The Big “P”

//, Stories/The Big “P”

I often say that technology is a great thing, except for when it isn’t. With an endless amount of information available to us within seconds, we know more than we ever have. But we are also surrounded by more temptation than we ever have been.

While we as adults may be able to navigate around pop ups and websites that are obviously risky, our young kids aren’t usually equipped with the same level of discernment.

What am I talking about here? The big “P” word. That’s right, parents, I’m talking about pornography.

Folks, it’s everywhere. Spreading like a wildfire on the internet, it’s a click away. Instagram is often called Instaporn and kids having innocent fun on YouTube can quickly find themselves watching inappropriate content with one wrong keystroke. The sad truth is that our ill-equipped and uninformed kiddos are being infiltrated with images that their brains and bodies are far too young to handle.

But, what if they don’t have to be ill-equipped and uninformed?

In a recent interview during The Mom Conference, Kristen Jenson, author of Good Picture Bad Picture: Porn-Proofing Today’s Young Minds, talks about the importance of starting the conversation about pornography with our kiddos early on.

In fact, when asked what age parents should start talking to their kids about pornography, she answers:

“What age are they having access to the internet? That’s the age you should start talking to them.”

And while that may sound scary, it doesn’t have to be! Jenson explains that it doesn’t have to start with the word pornography, it can simply start by teaching our kids what good pictures and bad pictures are.

“There are good pictures and there are bad pictures. Here’s what bad pictures are. If you see pictures of someone who doesn’t have their clothes on, you need to come tell me.”

As our kids get older, and Jenson advocates that that means starting around age 7, it is necessary to call it what it is, to teach them to say “that’s pornography.” When adults dance around terms, it automatically attaches a sense of shame to them. But early on, we just need to be teaching our kids discernment because sooner or later, our sweet kids will come across bad pictures.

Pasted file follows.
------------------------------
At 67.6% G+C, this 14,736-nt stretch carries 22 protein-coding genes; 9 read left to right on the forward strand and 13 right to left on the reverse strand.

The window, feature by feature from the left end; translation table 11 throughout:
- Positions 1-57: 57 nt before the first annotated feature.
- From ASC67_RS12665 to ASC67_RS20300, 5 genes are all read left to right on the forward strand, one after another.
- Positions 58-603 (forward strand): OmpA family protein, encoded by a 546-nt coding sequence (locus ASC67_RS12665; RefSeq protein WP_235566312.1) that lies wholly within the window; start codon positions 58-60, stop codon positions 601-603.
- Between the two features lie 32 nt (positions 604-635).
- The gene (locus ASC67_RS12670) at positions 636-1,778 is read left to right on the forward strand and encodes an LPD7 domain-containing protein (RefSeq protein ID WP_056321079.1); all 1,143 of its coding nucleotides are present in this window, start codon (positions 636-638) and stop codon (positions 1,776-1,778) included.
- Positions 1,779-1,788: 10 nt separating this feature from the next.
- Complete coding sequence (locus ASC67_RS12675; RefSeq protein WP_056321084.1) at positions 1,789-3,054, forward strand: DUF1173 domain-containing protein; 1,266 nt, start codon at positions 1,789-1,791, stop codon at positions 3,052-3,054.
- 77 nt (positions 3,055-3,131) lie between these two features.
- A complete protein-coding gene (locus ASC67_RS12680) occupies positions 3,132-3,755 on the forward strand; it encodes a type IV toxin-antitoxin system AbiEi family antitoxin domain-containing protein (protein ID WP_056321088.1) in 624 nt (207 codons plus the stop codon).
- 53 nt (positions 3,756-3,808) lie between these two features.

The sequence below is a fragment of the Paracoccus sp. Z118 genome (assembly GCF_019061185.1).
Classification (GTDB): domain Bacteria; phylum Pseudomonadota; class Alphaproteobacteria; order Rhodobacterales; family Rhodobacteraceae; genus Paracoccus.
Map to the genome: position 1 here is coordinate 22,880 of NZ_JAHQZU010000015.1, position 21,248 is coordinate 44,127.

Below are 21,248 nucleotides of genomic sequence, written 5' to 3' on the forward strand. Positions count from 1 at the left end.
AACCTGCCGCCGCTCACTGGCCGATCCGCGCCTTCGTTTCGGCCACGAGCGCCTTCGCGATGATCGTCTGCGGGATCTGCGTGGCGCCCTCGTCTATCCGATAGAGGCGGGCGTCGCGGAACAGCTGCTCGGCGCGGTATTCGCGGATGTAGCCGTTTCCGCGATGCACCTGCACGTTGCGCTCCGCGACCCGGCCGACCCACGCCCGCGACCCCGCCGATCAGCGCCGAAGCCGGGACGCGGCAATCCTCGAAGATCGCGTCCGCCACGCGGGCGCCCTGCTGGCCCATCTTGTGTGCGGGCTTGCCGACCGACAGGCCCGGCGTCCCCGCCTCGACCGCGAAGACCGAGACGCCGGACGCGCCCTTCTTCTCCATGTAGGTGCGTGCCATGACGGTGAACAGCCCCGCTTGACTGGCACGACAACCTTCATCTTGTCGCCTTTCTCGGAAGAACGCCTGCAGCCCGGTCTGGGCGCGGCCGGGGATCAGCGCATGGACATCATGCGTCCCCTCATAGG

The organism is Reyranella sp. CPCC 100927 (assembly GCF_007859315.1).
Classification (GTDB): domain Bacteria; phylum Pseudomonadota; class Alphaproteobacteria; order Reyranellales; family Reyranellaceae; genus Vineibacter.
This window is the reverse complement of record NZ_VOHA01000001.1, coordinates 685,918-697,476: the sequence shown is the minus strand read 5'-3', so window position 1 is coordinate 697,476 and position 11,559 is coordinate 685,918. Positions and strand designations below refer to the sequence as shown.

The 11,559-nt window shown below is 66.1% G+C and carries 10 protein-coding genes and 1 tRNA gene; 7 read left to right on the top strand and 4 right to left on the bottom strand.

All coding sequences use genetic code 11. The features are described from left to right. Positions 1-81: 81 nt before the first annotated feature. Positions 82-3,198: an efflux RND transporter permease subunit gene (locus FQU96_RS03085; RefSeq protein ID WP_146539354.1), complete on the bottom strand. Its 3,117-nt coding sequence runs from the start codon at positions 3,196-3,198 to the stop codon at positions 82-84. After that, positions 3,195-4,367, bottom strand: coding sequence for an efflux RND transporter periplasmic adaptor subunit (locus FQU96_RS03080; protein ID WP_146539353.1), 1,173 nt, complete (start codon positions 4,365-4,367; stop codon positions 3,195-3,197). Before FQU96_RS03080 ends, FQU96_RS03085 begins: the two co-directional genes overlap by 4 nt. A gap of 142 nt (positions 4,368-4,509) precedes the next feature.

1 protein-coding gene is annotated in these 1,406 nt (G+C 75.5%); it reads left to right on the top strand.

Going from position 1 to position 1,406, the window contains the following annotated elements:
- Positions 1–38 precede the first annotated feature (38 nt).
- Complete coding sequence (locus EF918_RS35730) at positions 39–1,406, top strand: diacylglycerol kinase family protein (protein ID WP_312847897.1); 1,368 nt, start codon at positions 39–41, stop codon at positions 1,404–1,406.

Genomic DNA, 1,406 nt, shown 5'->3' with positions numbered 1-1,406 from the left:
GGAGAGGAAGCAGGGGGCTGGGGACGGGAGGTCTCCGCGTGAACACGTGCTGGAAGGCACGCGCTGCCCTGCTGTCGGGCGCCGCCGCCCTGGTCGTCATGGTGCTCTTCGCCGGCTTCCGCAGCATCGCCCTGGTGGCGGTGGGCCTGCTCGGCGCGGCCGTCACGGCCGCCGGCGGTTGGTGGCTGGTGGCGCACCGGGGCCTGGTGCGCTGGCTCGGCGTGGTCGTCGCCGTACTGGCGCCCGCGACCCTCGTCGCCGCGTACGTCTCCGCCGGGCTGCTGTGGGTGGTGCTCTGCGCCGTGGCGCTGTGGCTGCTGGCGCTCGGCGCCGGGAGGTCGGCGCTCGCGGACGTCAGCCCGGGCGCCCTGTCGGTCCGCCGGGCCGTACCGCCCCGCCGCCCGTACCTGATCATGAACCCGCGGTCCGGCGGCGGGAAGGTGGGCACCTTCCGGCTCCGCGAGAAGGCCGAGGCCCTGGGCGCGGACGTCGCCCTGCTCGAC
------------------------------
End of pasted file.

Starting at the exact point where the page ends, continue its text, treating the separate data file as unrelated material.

And that’s where Jenson’s strategies really come in handy. Jenson’s book is a guide for parents and it offers steps we can teach our kids for when they do encounter bad pictures.

“You have to warn children about the dangers in their environment.”

Jenson explains that step one is to close your eyes. The longer we look at something, the deeper it gets burned into our memory. That means that teaching our kids the physical, literal act of closing their eyes when they encounter a bad picture is so important!

Step two of Jenson’s action plan is to walk away, and step three is to always tell a trusted adult.

Secrecy fuels addiction.

We need to teach our kids early on that we are comfortable with them telling us what they’ve seen. Setting that expectation of honesty and openness can protect our kids from developing future addictions if they’re already wired to talk about it.

*It’s important that I add Jenson’s bit of advice to us parents here. When they come tell us that they’ve seen these things, DON’T FREAK OUT. Easier said than done, I know! But it’s so important that we let our kids know we are happy they told us, not scare them from ever telling us again, or worse yet, instilling a sense of shame.*

“Kids are wired to imitate what they see. This is why viewing pornography can be so detrimental to our children’s development. And that’s why they need to be taught early on how to respond when they see something explicit.”

Living in the age of technology, our kids will eventually be exposed to this explicit content, whether at home, on the bus, or at a friend’s house. While filters on our internet and devices are good and should be utilized, we can’t be everywhere. We have to be proactive in educating our kids about the dangers on the internet by equipping them with the knowledge of how to react to this explicit content.

After all, “The most important filter is the internal filter we have built in.”

I know it may not be easy, but start those conversations now! It’s going to be so much easier to have preventative conversations now than to do damage control later. Just like you’ll teach your kids the dangers of strangers, to look both ways before crossing the road, and to always wear a seat belt, teach them what inappropriate content is and how to respond when they encounter it. It’s a conversation you won’t regret having, but it’s certainly one you’ll regret not having.

 

Do you suspect your child might be viewing pornography already? Click here to learn about seven warning signs you may have missed.

 

By |2017-11-04T06:54:13+00:00November 4, 2017|News, Stories|0 Comments

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